First drafts… Well, where do I start?
And that, coincidentally and rather ironically, is often the thought that I have when I first set out on the adventure of writing my first draft.
Once you’ve outlined your plot and developed some character ideas and motives, it is usually about time to put pen to paper (or in most cases, fingers to keyboard) and get to work on the first draft. There are many guides, tips and tricks out there on the world-wide web (or WWW for short – which by the way I didn’t actually know stood for that until about a year ago… oops) on how to perfect the first draft. Tips on how to plan one, what to plan, how much to write per day, how to outline your plot – pretty much everything that one might consider when crafting the foundations of their masterpiece.
But to be entirely blunt, I think that anything that goes into that much detail is an absolute load of horse shit. Just saying.
Though I may be being biased. You see, when it comes to writing, I’m not that much of a planner. I may have a basic plot-outline (and by basic I mean a beginning, middle and end) and a few characters with a little background info to them – but from there, I’m pretty much good to go. I’ve never been one to sap the absolute life out of writing with a 48 step plot-outline, which is colour-coded and spread across an abundance of post-it notes which give a chapter-by-chapter run through. That for me just takes all of the creativity out of it and makes it one long, mundane, despicable task.
Like I said, I come up with my basic plot and character developments and just go from there. I’ll have an idea of where the story is heading and I know my protagonist’s motives, but from there on out it’s no holds barred! I prefer it that way. It gives me the creative freedom that I believe is all about. What’s the point in turning a piece of creative writing into something that isn’t fun and creative?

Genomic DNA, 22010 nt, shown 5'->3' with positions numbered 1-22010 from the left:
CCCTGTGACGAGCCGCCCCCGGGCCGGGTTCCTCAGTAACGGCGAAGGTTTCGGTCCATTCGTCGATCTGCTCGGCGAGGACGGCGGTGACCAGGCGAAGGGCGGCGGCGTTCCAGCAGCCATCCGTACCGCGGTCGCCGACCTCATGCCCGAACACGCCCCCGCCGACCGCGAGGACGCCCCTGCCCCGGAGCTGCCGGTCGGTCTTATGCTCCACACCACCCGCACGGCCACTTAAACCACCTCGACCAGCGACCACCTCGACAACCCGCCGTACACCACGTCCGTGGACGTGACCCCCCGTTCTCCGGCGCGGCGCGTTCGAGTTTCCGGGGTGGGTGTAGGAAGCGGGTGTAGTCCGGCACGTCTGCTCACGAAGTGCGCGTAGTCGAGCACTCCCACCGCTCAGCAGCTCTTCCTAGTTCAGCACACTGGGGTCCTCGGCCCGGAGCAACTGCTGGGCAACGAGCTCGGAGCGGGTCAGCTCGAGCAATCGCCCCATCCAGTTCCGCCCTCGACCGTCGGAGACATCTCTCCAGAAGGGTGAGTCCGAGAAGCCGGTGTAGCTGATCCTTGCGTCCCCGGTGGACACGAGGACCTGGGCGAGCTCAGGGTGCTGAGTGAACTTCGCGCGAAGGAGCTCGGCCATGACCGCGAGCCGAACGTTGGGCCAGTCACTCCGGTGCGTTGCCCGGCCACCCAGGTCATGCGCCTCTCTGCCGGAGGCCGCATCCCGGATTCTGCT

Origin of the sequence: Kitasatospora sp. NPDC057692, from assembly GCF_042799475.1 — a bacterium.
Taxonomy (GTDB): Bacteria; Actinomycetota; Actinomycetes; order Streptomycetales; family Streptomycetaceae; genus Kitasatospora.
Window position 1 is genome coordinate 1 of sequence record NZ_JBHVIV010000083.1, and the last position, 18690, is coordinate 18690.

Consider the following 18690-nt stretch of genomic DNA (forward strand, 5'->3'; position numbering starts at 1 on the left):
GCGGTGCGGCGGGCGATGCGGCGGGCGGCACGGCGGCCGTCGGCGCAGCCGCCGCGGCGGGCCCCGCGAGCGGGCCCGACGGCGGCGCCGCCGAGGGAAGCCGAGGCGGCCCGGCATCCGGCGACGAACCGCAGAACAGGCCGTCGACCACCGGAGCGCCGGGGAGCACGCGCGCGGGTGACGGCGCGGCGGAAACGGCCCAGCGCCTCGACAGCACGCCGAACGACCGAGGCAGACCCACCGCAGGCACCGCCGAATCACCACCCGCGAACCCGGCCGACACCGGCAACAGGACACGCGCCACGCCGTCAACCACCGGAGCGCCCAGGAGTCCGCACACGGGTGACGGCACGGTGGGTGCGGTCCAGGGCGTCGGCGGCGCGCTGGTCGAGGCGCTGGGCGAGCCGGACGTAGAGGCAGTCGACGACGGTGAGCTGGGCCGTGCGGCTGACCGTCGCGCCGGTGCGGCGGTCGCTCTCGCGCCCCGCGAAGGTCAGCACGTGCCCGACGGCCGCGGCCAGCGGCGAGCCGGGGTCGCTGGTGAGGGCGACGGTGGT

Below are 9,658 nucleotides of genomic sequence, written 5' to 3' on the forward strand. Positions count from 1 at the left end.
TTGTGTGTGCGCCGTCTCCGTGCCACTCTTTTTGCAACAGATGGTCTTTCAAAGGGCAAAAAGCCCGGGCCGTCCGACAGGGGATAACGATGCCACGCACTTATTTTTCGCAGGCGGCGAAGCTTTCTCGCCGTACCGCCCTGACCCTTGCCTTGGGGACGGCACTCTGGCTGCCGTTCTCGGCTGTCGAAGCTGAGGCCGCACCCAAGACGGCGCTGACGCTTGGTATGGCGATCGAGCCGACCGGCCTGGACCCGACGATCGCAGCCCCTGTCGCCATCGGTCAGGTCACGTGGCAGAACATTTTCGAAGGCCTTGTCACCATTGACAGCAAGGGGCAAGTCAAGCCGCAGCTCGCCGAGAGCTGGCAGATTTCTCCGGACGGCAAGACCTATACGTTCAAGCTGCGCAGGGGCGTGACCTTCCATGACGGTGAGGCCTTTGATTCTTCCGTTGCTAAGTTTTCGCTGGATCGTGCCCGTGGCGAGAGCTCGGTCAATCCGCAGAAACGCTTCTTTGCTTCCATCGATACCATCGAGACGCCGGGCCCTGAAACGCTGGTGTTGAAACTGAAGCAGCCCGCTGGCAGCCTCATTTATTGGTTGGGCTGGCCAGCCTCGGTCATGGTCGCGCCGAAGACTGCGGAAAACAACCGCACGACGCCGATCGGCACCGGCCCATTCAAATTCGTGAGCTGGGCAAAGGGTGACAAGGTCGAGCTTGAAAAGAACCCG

My best ideas come when I’m right in the middle of an important part of the story, writing a paragraph. The next thing I know BAM! I’m off on a tangent and my protagonist’s best friend just got shot in the face by a corrupt police official. I enjoy that freedom. I feel as though coming up with events as you go really steers the story in the direction that feels right. Because you’ll only know if it feels right when writing it, you can never truly know if it feels right when plotting. And if it feels right when writing it, chances are it feels right when reading it too!
Damn, there were a lot of variations of the word write/right used in that last part, just let me check I’ve used each of them in the correct context… Okay, I’m good. Moving on!
Now that’s just an example of how I like to set out on my own first drafts. I like to get as creative as I possibly can and write, a lot of the time, whilst totally winging it. It has helped me to come up with some great plot ideas and directions in the past and I feel as though it really steers the story in the right direction. As for all of the boring, nitty-gritty, I like to save that for the editing process – which by the way I will be writing a post on in the next few days, so keep an eye open for that.
The Bottom Line
What I’m trying to say is don’t listen to everything you read on the internet. And not just on first drafts, on literally everything. Including what you’re reading this very second!
What really matters is that you write your first draft how you want to write it. It is YOUR first draft after all, so your opinions and preferences are the only ones that really count. If you are someone who does believe in planning and thinks that those who don’t meticulously plan are absolute cretin-like fools – then that’s totally fine. I’m not trying to say that anyone who does plan every minor detail is in any way wrong to do so. If that’s how they prefer to write a first draft and that is the way in which their first drafts tend to prosper, then to that I say: congratulations! You have found what works for you and have stuck by it.
Because when it all comes down to it, whether it be writing, hockey or any sort of hobby or profession, it’s all about finding what works best for you and sticking by your game-plan. Even if it goes against the grain and you get called out for it. If it works for you, then fuck what anyone else thinks. And fucking what anyone else thinks, that certainly makes for some: